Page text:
‘Serving many kinds of desires and pleasures.’ This basically summarises the life of nearly all men and women, including sadly many who call themselves Christians. The aim of their lives is to satisfy their desires and enjoy their own pleasures, with little or no thought of God.

‘Living in malice and envy.’ It would be a brave person who claimed never to act out of malice and envy. Envy ruins and spoils many people’s lives and all are at times malicious, although some more often than others. And this in a country influenced for centuries by Christian teaching. It was from this that Jesus came to save us.

· ‘Hateful.’ The truth is that we all have traits in us which are hateful, even if some are more so than others. Most of us can behave despicably. Thank God for those who realise it and admit to it. Others are often despicable and never realise it. Theirs is the sad case. My experience is that most small time solicitors (lawyers) are at times especially despicable. They may be nice at times but they make use of their legal knowledge to try to make others squirm (we exclude, at least partly those who are simply conveyancers). It is unfairly taking advantage of the weak. That is truly despicable. It is very hard to be a Christian solicitor. But it does not, of course, just apply to solicitors, it is simply that they are in a position to make it more obvious. Others are almost as bad as they are.

‘Hating one another.’ How many can truly say, ‘I never have hatred in my heart for anyone.’ Only people who do not know themselves. The world is full of people hating each other. That is why we have wars, and street fights, and speak harshly about people. That is why we rise up in marches and demonstrations. Next time you see a demonstration just listen to the spokesmen. We are not saying that all involved in such demonstrations are necessarily full of hatred. Much depends on the demonstration and what it is about. But they regularly stir up hatred. (Of course we do not call it hatred, it is just that our opponents are so hateful)

So Paul’s words are just as applicable today as they were then. The truth is that we nice people, are often not quite as nice as we think we are once we begin to feel aggrieved.


Verse 4

‘But when the kindness of God our Saviour, and his love toward man, appeared,’

And that is why God stepped in. He is the One Who is full of kindness and love in such contrast to what we are (Ephesians 2:4; Ephesians 2:6; John 3:16; Romans 5:8; 1 John 3:16; 1 John 4:8). And as ‘our Saviour’ His kindness (chrestotes - benevolence) and love (philanthropia - love for mankind at large) appeared in Jesus Whom He sent with the greatest gift of all, the ‘drenching in the Holy Spirit’ (Matthew 3:11). He sent Him to be the transformer of our lives, and to make it possible for us to be acceptable to Him in spite of what we are. And He did it as our Saviour through the cross.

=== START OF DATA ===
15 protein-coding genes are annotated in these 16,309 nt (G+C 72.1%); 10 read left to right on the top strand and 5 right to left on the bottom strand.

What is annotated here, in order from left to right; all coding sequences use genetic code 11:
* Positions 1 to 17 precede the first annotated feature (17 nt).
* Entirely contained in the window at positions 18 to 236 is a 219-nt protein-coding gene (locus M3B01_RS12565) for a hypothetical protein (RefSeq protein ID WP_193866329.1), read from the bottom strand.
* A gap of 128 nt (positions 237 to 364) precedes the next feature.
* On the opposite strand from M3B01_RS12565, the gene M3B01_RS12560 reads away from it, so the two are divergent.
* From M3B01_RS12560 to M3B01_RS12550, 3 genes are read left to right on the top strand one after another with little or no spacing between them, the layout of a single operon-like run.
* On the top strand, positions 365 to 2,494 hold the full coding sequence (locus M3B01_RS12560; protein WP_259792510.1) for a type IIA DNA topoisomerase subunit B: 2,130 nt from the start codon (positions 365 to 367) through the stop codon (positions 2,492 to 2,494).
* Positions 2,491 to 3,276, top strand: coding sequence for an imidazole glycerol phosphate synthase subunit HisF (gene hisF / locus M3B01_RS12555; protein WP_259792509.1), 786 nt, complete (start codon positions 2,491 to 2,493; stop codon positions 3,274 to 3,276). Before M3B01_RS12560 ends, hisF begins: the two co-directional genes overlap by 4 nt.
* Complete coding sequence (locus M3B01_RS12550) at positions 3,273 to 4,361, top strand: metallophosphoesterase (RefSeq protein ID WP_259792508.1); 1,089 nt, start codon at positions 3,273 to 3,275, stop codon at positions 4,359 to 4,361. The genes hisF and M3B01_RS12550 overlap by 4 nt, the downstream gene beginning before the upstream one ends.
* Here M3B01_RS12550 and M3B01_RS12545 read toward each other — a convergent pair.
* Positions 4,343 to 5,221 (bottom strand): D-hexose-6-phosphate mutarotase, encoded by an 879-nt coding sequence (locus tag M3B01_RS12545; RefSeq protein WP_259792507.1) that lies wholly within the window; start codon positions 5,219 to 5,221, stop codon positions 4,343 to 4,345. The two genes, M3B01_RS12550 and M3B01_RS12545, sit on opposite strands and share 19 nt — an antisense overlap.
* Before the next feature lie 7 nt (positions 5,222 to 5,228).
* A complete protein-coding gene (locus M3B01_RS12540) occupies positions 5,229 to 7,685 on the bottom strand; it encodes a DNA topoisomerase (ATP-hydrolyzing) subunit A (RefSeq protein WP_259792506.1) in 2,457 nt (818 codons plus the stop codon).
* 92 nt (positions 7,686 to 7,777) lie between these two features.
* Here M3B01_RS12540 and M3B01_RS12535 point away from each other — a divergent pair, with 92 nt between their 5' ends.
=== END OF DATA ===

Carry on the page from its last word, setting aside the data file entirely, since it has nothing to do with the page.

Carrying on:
This picture of a generous and loving God was new to the world in which Paul and Titus preached. The pagan gods were selfish, contentious and thought mainly of themselves. So the concept of God as benevolent and interested in them was something totally new.

The idea of God as Saviour is common in the Old Testament. See 2 Samuel 22:3; Psalms 106:21; Isaiah 43:3; Isaiah 43:11; Isaiah 45:15; Isaiah 45:21; Isaiah 49:26; Isaiah 60:16; Isaiah 63:8; Jeremiah 14:8; Hosea 13:4. In Isaiah it is central to God’s continual promises of salvation and deliverance. Thus any connection with the use of the term in secular history is simply secondary.


Verse 5

‘Not by works done in righteousness, which we did ourselves, but according to his mercy he saved us, through the washing of regeneration and renewing of the Holy Spirit,’

And this work of salvation which He has wrought in us if we are Christians, was not because of any works that we had done in righteousness. It was not deserved in any way. It simply resulted from His compassion and mercy. And it was through ‘the washing of regeneration and renewing of the Holy Spirit’. This does not mean that it was outwardly through baptism and inwardly through the Holy Spirit. That is totally to misunderstand the picture. (How we love to bring baptism in when water is mentioned as though water was never used for anything else. Even in a context like this we still have to keep God under our control). It is a picture drawn from the Old Testament where the coming of the Holy Spirit was likened to the pouring out of rain from above, washing the earth and regenerating it. See Isaiah 32:15; Isaiah 44:1-5; Isaiah 55:10-13; Ezekiel 36:25-27). And the result was to be life and fruitfulness. It was to be the renewal of the Holy Spirit which had been so long awaited.

Alternately the washing of regeneration may have in mind the Old Testament examples of the washing away of sin (not defilement) as found in Isaiah 1:16; Isaiah 4:4; Jeremiah 2:22; Jeremiah 4:14 where it is a picture of the removal of sin, not of a ritual washing. The new birth washed away all their old sins and their old ways (compare 1 Corinthians 6:11), and they became new creatures in Christ Jesus (2 Corinthians 5:17). In this case the regeneration is seen in terms of the positive removal of their sin, not of ritual washing.

All the Gospels emphasise that it was a prime ministry of Jesus, to drench men in the Holy Spirit (Matthew 3:11; Mark 1:8; Luke 3:16; John 1:33; compare John 7:37-38; Acts 2:33). And it is this work of Jesus that Paul is describing here, a work that began while He was on earth (John 3:1-6; John 4:10-14), continued in the Upper Room (John 20:22), flowered at Pentecost (Acts 2:1-4), and has gone on ever since, a work that takes place in men and women when they hear the Gospel and truly believe (1 Corinthians 1:18).